French film review: ‘La Vie Domestique’ en France n’est pas si unique
Imagine a film where every actor and every professional in the film has a myriad of credits in screen, writing and direction to their name.
This is ‘La Vie Domestique’, (‘Domestic Life’) a brilliant drama from Isabelle Czajka. Currently playing as a part of the Alliance Française French Film Festival in Australia, the film is well worth your time. The cast is stellar, experienced, and deft in their handling of this subtle, complex story.
The daily lives of French women
The plot appears at a glance to be little more than a woman’s uphill struggle to get through the daily grind. However, the film moves at a pace that both engrosses and intrigues.
Juliette, (Emannuelle Devos) is a worldly, educated woman looking to move back into the workforce. Au meme temps, she struggles to find her place amongst the local mothers of her new suburb on the outskirts of Paris.
The film focuses on four women in particular and the politics of their interactions. It gives you a chance to peek at a middle class Parisian banlieue, where even the beggars have mobile phones! The houses are uniformly light, airy and modern, a stark contrast to the pervasive mood of the film.
Famous faces behind French film
The remarkable Julie Ferrier plays Betty-if you look past the blonde coif, you’ll recognise the contortionist from ‘Micmacs’ (2009). Betty is a woman more concerned with how things might look to others than how her life feels. Her story in particular unfolds slowly, with writer/director Czajka handing out tidbits that help to build a picture of a deeply unhappy woman.
The ineffectual Inés is played by Héléna Noguerra, a director in her own right. Despair is pervasive in this film as it explores the daily realities of the four main women. The almost invisible mother of a missing toddler, discussed in gossip and news articles, is as much a part of the story as the present women.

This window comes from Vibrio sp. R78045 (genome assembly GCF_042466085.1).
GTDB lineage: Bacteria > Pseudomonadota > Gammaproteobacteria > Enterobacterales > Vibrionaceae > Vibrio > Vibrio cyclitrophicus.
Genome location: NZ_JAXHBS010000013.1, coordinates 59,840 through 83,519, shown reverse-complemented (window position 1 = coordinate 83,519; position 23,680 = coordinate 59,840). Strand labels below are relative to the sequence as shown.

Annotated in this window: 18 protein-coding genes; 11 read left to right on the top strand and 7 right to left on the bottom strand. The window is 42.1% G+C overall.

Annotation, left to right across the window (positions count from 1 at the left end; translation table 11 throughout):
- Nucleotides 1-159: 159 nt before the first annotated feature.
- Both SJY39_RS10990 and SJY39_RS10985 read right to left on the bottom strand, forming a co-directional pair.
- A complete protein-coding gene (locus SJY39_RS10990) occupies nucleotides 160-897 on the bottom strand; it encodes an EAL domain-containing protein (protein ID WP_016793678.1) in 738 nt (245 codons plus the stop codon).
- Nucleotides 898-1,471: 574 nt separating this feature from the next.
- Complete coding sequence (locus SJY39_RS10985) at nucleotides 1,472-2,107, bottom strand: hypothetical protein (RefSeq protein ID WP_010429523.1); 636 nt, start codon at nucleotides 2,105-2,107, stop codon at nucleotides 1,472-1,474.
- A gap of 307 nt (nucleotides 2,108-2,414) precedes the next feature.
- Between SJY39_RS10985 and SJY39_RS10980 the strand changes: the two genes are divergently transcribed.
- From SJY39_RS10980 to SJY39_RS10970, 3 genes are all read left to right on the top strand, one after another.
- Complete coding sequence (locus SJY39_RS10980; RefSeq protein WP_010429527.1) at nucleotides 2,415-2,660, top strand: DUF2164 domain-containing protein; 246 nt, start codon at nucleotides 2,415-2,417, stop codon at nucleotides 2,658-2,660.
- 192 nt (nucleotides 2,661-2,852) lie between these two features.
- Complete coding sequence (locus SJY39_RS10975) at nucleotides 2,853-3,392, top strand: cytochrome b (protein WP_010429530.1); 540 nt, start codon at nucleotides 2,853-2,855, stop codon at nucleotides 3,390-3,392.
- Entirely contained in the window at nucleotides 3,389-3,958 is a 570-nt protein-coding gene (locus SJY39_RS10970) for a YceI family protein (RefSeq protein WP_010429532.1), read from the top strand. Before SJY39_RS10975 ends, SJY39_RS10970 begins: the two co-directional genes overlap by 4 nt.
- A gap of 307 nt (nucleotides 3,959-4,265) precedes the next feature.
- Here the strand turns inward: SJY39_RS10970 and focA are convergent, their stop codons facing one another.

French drama based on an English novel
This French drama is based on the English novel, ‘Arlington Park’ by Rachel Cusk. The film speaks volumes about the universal class, race and gender divisions still ingrained in the modern middle class world.
While it doesn’t go for bittersweet laughs, there were plenty of chuckles in the cinema as the subtle idiocies of our world are revealed. These faux pas are hardly confined to the banlieue it seems– remember when Minister Duflot was ridiculed in parliament in 2012?
Unlike American film ‘The Women’ (1939, remade in 2008), there are men in this film, but they are as interchangeable as their jackets. They certainly seem peripheral to the lives of the women at the centre of this drama. You might like to test the hypothesis of my movie buddy, Dave, that the men of this film are largely static, while the women are constantly on the move.
Subtitles lacking in panache
Subtitles are by Ian Burley and in some ways were disappointing. An important plot point is definitely marred by poor word choice, though I can’t say too much without spoiling the drama. I’m sure amateur francophones like myself will find nits to pick in the translation. I am also at a loss as to why an English version was needed for the title.
‘La Vie Domestique’ is a brilliant film and deserves to be hailed as a modern classic. For its portrayal of the plight of women in the second decade of the 21st century alone, it stands out. It is worrying to think that our world is not nearly different enough from the subject of Juliette’s literature class, Mrs Ramsay in Virginia Woolf’s 1927 classic ‘Tothe Lighthouse’.
Have you seen ‘La Vie Domestique’? Did you find it to be an accurate, though pessimistic, portrayal of the daily grind? Please share your comments with us below, we’d love to hear what you thought.Image Credits:
1. Movie poster from Allociné
2. Julie Ferrer, courtesy of Wikimedia
3. Arlington Park, via Amazon.
4. Film still, via Alliance Française French Film Festival.